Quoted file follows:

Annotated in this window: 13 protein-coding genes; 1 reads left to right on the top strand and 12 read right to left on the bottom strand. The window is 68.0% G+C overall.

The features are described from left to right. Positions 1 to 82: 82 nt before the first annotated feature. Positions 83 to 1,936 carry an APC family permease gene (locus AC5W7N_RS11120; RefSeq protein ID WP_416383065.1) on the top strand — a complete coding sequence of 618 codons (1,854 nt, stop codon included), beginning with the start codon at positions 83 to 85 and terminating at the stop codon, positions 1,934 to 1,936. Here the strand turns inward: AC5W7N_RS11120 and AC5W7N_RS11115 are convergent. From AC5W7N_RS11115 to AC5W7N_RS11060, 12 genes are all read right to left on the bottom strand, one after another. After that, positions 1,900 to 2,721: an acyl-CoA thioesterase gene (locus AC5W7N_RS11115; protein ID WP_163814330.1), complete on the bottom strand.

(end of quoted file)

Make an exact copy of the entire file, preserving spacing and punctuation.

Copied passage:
Annotated in this window: 13 protein-coding genes; 1 reads left to right on the top strand and 12 read right to left on the bottom strand. The window is 68.0% G+C overall.

The features are described from left to right. Positions 1 to 82: 82 nt before the first annotated feature. Positions 83 to 1,936 carry an APC family permease gene (locus AC5W7N_RS11120; RefSeq protein ID WP_416383065.1) on the top strand — a complete coding sequence of 618 codons (1,854 nt, stop codon included), beginning with the start codon at positions 83 to 85 and terminating at the stop codon, positions 1,934 to 1,936. Here the strand turns inward: AC5W7N_RS11120 and AC5W7N_RS11115 are convergent. From AC5W7N_RS11115 to AC5W7N_RS11060, 12 genes are all read right to left on the bottom strand, one after another. After that, positions 1,900 to 2,721: an acyl-CoA thioesterase gene (locus AC5W7N_RS11115; protein ID WP_163814330.1), complete on the bottom strand.